The nation’s first electoral map
A few weeks ago I was working through the massive 1883 Statistical Atlas of the United States,and found what I believe is the first attempt to map election returns in the United States. The map is based on the publication of county election returns from the 1880 presidential election. I used it in my course on the Gilded Age, and students immediately noticed the emergence of a solidly Democratic south, just a few years after the end of Reconstruction.
The map is particularly interesting given that it does not simply identify the returns at the state level, but involves much more finely grained data. Moreover it not only marks the victory of the Republican or Democratic (or Greenback) Party, but also measures the strength of that victory.
As I write in chapter 5 of Mapping the Nation, the map enabled viewers to think about political patterns in new and suggestive ways. One reviewer in 1883 wrote that the map raised questions about why some counties were Democratic while their neighbors were Republican. A map allowed one to correlate, in a systematic fashion, the possible geographical influences at work, including topography, climate, or historic patterns of settlement. Perhaps some counties drew particular industries that spawned protective tariffs, while others had historic traditions of abolition. All of these influences could shape the spatial pattern of party identity.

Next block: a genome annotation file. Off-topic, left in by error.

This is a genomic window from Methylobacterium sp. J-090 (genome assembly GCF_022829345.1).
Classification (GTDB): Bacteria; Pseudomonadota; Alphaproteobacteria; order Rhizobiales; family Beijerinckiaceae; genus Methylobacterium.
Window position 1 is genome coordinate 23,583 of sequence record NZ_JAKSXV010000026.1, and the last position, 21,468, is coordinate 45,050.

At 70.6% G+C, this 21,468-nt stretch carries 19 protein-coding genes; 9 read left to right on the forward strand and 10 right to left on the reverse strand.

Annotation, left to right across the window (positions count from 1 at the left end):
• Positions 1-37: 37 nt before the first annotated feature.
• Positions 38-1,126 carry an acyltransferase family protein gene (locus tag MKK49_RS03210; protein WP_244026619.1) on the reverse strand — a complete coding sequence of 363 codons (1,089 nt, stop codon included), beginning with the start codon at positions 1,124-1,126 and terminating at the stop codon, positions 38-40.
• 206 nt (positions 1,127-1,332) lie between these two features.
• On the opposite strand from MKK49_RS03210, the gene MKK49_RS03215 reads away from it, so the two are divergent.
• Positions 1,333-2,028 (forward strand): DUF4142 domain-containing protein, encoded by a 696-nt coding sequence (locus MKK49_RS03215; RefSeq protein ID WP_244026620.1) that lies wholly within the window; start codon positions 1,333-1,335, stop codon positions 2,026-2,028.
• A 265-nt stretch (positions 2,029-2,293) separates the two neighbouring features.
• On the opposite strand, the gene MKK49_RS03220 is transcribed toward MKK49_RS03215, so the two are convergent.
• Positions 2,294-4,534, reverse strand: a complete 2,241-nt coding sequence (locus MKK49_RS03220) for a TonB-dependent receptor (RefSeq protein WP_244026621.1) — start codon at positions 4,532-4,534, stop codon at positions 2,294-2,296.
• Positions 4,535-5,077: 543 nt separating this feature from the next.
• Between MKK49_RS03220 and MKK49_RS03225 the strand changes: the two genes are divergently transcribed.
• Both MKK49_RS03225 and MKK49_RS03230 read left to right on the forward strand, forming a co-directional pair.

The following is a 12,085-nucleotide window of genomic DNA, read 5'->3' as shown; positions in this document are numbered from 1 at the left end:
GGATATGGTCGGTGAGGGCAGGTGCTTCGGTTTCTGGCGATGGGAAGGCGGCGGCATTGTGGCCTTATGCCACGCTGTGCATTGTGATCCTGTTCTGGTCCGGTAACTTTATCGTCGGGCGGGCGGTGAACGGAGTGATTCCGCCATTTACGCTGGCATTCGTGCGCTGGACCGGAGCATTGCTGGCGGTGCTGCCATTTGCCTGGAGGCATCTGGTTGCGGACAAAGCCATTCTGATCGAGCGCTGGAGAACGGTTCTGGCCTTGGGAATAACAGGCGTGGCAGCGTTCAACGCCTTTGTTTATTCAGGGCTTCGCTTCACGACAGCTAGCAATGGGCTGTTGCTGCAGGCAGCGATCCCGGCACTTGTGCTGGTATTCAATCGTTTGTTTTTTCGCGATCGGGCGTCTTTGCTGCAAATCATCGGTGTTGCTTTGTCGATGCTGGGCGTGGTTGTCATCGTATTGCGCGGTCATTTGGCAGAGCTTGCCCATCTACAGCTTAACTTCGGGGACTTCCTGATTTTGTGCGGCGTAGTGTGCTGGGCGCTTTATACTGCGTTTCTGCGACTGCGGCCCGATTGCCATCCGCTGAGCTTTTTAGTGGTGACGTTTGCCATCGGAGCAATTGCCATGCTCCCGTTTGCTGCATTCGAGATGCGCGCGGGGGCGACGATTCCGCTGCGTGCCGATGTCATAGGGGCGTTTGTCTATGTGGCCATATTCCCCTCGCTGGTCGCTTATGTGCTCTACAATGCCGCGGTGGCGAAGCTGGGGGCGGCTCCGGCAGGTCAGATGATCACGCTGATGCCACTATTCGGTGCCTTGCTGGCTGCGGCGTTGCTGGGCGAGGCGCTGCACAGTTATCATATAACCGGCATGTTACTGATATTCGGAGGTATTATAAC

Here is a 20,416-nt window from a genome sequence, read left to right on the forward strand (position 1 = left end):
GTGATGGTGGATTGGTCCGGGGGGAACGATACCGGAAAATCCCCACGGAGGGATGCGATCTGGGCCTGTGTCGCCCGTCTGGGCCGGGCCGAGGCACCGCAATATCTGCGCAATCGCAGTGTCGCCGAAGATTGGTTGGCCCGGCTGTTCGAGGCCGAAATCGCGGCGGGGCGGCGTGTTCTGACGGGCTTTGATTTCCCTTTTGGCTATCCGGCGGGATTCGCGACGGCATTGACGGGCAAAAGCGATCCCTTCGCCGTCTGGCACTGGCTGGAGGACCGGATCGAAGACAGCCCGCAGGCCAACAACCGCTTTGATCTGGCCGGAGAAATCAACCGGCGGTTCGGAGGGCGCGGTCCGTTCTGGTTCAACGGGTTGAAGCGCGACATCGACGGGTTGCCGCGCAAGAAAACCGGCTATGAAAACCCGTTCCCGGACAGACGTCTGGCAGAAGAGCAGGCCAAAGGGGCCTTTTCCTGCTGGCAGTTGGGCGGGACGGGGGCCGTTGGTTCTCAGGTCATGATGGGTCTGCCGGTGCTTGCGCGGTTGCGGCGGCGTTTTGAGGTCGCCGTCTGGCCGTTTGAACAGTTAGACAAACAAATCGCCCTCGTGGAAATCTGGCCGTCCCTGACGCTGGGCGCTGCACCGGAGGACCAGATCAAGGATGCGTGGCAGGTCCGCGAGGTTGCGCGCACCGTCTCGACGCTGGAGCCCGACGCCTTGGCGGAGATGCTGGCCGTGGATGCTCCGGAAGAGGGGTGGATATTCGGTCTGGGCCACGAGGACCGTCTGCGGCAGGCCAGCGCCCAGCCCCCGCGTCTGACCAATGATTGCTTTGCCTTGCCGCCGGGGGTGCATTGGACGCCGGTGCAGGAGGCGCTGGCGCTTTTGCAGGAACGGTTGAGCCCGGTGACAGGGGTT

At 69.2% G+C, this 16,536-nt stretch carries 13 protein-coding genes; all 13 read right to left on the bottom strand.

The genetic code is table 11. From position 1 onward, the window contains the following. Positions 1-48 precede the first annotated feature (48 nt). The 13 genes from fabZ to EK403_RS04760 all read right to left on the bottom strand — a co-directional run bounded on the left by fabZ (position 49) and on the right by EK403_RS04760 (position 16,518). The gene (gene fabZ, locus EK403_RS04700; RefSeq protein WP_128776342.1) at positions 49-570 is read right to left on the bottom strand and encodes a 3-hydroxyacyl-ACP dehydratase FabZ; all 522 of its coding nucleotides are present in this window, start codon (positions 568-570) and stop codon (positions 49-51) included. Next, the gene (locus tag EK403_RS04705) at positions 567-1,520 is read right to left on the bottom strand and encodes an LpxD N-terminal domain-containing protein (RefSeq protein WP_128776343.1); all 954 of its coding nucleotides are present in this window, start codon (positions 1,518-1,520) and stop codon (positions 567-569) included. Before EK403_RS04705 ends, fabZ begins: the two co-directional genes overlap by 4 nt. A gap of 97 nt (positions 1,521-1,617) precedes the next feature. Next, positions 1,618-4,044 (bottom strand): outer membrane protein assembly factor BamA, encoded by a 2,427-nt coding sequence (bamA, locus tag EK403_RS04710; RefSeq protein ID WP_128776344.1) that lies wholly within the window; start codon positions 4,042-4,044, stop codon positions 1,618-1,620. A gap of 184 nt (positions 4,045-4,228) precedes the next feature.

All of these possibilities could be uniquely seen, and explored, through maps of data. Only a cartographic approach could help to explain why Eastern Kentucky and Tennessee had so many Republican counties, or why so many white Arkansans voted for Garfield in the 1880 election.
In this respect the map is a great example of the way statistical and thematic maps simultaneously raised questions and provided explanations. In the process they ushered in a new way of thinking, and used aggregate data and maps to predict human behavior, which became the goal of social science.
Special thanks to Seth Masket for helping me think through the possible implications of this early map for party politics and especially the trend toward mapping elections in the twentieth century. Both the Library of Congress and David Rumsey have digitized this entire atlas.
Use controls to zoom and pan.
Great map! Thanks for sharing it!
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Congrats on the shout-out from Andrew Sullivan!
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